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Arvind Panagariya is an Indian economist and Bhagwati Professor of Economics at Columbia University and an ex-Chief Economist at the Asian

Development Bank. In the past, he has been the Chief Economist of the Asian Development Bank and a Professor of Economics and Co-director, Center for International Economics, University of Maryland at College Park. He has also worked for the World Bank, International Monetary Fund, World Trade Organization, and the United Nations Conference on Trade and Development (UNCTAD) in various capacities. He holds a Ph.D. degree in Economics from Princeton University.

Panagariya has written/edited ten books. His latest book, India: The Emerging Giantwas published in March 2008 by the Oxford University Press, New York and has been described as the definitive book on the Indian economy by Fareed Zakaria,and a tour de horizon and a tour de force by Jagdish Bhagwati. His previous books include The Economics of Preferential Trade Agreements, 1996, AEI Press (with Jagdish Bhagwati) and Lectures on International Trade, 1998, MIT Press (with J. Bhagwati and T.N. Srinivasan).

Panagariya writes a monthly column in The Economic Times, Indias top financial daily. He has also written guest columns in the Financial Times, Wall Street Journal, Hindu, India Today and Outlook. He has appeared on numerous national and foreign television channels.

The Emerging Giant. Panagariya reviewed Indias economic development since independence, and offer insights based on his analysis of four distinct periods of Indias growth experience. Using this historical background, Panagariya also addressed todays poverty and inequality, macro and microeconomic policies, and issues that bear upon Indias past record and future prospects

Author has divided this book in 5 parts. 1. Growth & Economic reforms 2. Poverty, Inequality and Economic reforms 3. Macroeconomics 4. Transforming India 5. The Government

The book divides the years since 1951 into four growth phases: 1. 1951-65 at 4.1 per cent 2. 1965-81 at 3.2 per cent 3.1981-88 at 4.8 per cent 4. 1988 to 2006 at 6.3 per cent. The restrictive period under Indira Gandhis rule with her 10-point programme held the economy back and kept poverty levels high. They have dropped sharply since 1991.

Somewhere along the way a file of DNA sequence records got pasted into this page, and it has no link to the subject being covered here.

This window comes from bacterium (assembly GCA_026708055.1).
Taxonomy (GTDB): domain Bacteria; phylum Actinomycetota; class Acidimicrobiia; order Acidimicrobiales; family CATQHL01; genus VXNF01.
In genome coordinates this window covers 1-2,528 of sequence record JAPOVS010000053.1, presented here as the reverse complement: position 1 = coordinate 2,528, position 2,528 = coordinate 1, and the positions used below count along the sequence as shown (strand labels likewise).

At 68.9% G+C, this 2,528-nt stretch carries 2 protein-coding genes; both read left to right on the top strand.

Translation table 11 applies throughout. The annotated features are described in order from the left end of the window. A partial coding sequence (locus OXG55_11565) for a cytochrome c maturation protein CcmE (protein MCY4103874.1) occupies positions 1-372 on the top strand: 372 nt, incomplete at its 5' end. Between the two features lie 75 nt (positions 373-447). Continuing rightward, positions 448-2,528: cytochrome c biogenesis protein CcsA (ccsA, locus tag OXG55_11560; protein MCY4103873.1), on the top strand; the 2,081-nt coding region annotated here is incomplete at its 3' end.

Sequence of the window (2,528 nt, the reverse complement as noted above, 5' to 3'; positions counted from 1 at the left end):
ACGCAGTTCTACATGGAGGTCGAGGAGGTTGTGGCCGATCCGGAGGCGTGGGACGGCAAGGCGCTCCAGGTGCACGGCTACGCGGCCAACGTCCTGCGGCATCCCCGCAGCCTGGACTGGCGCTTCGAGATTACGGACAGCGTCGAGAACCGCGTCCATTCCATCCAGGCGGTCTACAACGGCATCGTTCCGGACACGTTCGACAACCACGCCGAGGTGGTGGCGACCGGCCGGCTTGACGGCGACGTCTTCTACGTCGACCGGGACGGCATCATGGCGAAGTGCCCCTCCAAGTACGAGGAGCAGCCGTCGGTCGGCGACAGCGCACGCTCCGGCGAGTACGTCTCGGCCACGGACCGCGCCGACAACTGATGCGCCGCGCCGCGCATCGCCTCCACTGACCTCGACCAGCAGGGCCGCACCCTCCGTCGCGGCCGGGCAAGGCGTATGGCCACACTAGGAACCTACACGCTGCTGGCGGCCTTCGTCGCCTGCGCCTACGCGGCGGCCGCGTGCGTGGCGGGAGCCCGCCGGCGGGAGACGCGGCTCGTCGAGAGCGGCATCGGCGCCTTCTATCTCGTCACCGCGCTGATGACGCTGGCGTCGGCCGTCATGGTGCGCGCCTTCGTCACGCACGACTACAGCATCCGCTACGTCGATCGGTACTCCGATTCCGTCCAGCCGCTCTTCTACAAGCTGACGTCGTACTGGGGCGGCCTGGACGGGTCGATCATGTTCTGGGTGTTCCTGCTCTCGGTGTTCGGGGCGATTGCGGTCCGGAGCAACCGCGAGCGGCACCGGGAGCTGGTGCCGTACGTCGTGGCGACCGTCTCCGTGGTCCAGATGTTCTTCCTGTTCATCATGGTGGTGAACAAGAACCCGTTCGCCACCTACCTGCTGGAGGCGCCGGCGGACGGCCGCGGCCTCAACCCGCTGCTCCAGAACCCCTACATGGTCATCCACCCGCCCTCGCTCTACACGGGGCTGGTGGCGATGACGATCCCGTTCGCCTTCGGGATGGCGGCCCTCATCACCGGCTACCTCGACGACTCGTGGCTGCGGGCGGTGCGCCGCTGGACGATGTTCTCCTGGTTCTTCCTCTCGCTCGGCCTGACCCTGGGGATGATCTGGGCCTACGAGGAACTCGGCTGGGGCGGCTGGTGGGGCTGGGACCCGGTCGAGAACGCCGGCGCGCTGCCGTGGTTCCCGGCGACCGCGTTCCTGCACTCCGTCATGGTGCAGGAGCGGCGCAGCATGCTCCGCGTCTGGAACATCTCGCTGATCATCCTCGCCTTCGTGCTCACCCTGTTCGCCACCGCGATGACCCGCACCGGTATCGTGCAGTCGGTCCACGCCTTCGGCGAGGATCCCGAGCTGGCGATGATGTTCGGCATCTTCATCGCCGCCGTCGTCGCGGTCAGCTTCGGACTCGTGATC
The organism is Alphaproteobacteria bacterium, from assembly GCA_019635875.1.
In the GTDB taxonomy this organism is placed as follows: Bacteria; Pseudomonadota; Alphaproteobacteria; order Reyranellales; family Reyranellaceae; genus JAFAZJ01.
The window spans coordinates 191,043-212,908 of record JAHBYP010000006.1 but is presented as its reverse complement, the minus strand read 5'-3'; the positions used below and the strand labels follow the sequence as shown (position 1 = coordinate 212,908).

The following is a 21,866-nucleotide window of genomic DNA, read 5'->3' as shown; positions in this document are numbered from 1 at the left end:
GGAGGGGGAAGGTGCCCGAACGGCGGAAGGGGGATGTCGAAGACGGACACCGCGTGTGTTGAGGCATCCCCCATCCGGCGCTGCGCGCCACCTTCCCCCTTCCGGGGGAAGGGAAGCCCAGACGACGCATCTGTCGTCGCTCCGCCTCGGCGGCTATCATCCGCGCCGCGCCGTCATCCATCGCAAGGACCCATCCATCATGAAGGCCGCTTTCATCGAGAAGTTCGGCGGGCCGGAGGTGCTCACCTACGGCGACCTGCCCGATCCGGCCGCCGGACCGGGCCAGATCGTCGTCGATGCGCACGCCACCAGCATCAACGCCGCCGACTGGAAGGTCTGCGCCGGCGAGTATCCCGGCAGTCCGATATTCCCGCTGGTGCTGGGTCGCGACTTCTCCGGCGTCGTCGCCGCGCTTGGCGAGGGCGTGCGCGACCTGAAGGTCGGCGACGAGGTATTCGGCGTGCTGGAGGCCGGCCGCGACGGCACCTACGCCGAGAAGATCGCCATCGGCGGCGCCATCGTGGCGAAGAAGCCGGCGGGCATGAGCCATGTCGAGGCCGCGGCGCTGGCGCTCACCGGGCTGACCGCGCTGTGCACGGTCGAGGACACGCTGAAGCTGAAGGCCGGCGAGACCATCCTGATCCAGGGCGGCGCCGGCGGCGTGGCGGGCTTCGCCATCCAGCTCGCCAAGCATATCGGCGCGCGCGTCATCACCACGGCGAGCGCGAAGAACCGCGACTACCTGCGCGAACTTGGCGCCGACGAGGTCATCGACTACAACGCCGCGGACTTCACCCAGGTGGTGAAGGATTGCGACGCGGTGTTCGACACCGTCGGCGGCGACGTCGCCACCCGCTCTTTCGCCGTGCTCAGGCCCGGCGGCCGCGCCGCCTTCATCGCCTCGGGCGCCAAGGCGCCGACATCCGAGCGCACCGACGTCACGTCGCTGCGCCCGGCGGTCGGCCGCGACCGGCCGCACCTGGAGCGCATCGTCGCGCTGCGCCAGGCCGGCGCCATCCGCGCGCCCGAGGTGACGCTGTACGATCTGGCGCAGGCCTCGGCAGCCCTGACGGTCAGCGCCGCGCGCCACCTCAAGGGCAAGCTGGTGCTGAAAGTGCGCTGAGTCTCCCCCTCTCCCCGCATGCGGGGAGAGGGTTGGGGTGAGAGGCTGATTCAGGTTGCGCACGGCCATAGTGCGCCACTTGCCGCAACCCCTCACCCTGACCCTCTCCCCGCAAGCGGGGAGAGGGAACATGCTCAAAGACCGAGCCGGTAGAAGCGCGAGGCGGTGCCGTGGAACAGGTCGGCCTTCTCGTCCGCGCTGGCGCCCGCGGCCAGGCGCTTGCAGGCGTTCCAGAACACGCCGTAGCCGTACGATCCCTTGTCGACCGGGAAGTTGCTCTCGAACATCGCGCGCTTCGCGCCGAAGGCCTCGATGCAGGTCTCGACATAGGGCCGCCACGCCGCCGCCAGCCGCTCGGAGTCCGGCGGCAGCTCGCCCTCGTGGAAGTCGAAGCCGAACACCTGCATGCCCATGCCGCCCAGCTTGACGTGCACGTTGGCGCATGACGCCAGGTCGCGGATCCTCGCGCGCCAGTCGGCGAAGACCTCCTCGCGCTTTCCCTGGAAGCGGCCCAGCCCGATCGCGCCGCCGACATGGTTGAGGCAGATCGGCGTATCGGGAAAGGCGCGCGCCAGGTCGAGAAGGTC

He demonstrates that growth in the Rajiv Gandhi years was at the cost of weakening the macroeconomic condition and that the years since 1988, especially 1992, show more sustainable growth. He considers a macroeconomic crisis (like in pre-1991) unlikely in the near future because of the gradual reduction of the fiscal deficit, more openness to trade, foreign exchange reserves, and removal of restrictions on industry.

He seems to accept government claims on reducing fiscal deficits, though government figures do not provide for the large and growing Rupee bonds for supporting the oil and FCI subsidies, which are not counted in the fiscal deficit. He recognises the stimulating role of large public expenditures when there is growth and finds a close relationship between trade openness, growth and poverty alleviation.

I would like to conclude from this book is that this book provides a comprehensive and panoramic exposition of the twists and turns in Indias economy policy over the last several decades. This is now a definite book on the Indian economy. With extensive research, careful analysis, and good judgment ,Arvind Panagaria has detailed the vast and varied story of India's reforms.

I learn from this book about the history of economy of India. I learn how India improve its condition and about the turning of economic condition. I learn how FDI & Liberalization contribute to the growth in Indian economy growth.